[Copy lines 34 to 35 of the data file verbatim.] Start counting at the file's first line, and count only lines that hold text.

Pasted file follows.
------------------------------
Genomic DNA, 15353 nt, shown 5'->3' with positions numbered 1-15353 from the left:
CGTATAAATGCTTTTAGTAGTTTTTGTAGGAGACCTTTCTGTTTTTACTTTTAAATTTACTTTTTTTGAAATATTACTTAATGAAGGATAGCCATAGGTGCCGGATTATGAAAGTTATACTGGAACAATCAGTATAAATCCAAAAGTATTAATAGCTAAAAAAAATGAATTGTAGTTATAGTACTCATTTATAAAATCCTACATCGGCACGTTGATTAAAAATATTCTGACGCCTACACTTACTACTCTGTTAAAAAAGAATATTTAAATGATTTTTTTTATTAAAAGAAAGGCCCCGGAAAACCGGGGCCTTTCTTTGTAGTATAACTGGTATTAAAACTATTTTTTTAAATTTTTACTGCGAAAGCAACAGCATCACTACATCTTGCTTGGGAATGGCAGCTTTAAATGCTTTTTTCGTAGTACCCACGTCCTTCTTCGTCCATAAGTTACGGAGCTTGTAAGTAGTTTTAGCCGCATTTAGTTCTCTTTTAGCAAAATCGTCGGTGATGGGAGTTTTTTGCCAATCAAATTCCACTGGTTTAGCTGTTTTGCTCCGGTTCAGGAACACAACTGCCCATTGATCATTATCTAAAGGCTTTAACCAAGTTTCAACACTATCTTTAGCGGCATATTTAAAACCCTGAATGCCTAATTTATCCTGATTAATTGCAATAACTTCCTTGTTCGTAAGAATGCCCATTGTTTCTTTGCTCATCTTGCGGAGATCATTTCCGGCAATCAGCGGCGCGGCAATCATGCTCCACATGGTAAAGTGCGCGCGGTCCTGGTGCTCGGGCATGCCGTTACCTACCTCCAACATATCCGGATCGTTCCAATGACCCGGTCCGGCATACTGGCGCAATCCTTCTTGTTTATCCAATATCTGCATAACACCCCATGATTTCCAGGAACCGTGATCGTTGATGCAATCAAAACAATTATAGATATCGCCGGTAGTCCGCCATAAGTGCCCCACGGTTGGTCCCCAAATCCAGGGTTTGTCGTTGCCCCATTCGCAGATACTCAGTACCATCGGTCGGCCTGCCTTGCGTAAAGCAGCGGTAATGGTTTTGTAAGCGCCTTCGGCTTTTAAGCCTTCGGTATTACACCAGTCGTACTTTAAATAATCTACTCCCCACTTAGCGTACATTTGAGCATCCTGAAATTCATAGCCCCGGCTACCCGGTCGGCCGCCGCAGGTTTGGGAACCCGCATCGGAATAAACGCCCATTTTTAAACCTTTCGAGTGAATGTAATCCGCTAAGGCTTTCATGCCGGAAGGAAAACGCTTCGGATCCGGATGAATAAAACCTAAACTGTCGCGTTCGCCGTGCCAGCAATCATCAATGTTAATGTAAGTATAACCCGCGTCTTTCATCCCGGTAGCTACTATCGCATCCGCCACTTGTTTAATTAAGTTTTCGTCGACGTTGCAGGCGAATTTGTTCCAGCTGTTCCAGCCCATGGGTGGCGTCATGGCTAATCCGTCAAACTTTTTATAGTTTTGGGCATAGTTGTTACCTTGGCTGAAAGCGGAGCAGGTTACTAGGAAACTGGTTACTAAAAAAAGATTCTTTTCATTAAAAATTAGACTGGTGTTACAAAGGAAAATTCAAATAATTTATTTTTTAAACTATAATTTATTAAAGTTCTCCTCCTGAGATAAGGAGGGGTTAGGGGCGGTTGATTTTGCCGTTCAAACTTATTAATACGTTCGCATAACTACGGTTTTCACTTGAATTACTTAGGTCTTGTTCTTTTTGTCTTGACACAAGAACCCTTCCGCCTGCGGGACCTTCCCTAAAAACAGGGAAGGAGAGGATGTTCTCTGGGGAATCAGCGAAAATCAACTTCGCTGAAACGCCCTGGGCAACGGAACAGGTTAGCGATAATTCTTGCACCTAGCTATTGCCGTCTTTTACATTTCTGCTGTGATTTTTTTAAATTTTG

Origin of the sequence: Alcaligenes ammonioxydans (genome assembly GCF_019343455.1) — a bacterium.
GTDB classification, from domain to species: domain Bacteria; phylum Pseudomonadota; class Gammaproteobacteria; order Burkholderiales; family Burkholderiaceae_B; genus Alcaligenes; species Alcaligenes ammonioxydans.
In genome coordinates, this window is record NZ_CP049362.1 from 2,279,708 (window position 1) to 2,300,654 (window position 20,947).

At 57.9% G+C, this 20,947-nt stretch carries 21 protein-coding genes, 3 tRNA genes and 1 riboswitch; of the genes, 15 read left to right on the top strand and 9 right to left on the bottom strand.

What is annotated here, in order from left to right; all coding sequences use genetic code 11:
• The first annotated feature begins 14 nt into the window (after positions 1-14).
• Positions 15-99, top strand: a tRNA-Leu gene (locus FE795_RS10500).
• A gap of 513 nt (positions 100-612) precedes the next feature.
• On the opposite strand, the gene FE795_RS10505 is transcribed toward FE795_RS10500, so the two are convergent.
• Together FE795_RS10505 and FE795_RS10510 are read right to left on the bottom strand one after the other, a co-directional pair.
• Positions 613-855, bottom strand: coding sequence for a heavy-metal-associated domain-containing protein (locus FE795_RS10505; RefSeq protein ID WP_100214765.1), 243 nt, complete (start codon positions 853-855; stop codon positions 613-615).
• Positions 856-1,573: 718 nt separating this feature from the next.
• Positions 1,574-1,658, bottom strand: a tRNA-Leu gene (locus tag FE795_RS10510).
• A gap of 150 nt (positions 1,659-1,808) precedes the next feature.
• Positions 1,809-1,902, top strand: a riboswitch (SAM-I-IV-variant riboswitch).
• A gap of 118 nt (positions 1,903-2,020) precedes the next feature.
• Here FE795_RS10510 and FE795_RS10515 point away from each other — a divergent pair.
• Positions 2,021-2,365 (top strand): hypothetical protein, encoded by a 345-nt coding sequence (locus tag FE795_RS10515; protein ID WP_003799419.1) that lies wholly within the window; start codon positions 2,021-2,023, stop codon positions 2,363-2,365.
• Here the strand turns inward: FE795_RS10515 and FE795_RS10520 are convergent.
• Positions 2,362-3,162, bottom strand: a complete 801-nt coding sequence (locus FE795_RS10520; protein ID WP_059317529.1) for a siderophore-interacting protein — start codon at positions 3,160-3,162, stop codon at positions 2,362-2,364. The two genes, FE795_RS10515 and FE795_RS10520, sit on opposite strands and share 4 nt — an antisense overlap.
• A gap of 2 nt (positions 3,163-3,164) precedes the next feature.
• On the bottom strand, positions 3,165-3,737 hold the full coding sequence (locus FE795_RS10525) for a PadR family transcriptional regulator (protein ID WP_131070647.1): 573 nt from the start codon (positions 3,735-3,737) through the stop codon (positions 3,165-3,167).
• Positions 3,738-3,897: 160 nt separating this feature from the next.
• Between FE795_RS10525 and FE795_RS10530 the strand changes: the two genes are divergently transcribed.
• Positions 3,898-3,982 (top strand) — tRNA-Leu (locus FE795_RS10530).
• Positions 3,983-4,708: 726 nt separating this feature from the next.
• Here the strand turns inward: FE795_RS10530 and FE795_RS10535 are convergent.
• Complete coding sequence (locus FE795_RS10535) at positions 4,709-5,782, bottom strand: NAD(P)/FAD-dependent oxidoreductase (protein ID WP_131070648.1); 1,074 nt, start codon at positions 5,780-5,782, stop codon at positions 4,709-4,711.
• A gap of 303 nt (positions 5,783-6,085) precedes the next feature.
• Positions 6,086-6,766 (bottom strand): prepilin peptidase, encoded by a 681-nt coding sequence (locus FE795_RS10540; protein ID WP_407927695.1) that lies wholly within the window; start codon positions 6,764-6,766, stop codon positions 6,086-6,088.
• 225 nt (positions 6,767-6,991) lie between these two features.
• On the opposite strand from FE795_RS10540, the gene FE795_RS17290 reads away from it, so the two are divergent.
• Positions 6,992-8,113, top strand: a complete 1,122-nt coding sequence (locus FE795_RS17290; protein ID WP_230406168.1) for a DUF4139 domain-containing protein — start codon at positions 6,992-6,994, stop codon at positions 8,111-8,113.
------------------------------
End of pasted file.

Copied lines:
• On the opposite strand from FE795_RS10540, the gene FE795_RS17290 reads away from it, so the two are divergent.
• Positions 6,992-8,113, top strand: a complete 1,122-nt coding sequence (locus FE795_RS17290; protein ID WP_230406168.1) for a DUF4139 domain-containing protein — start codon at positions 6,992-6,994, stop codon at positions 8,111-8,113.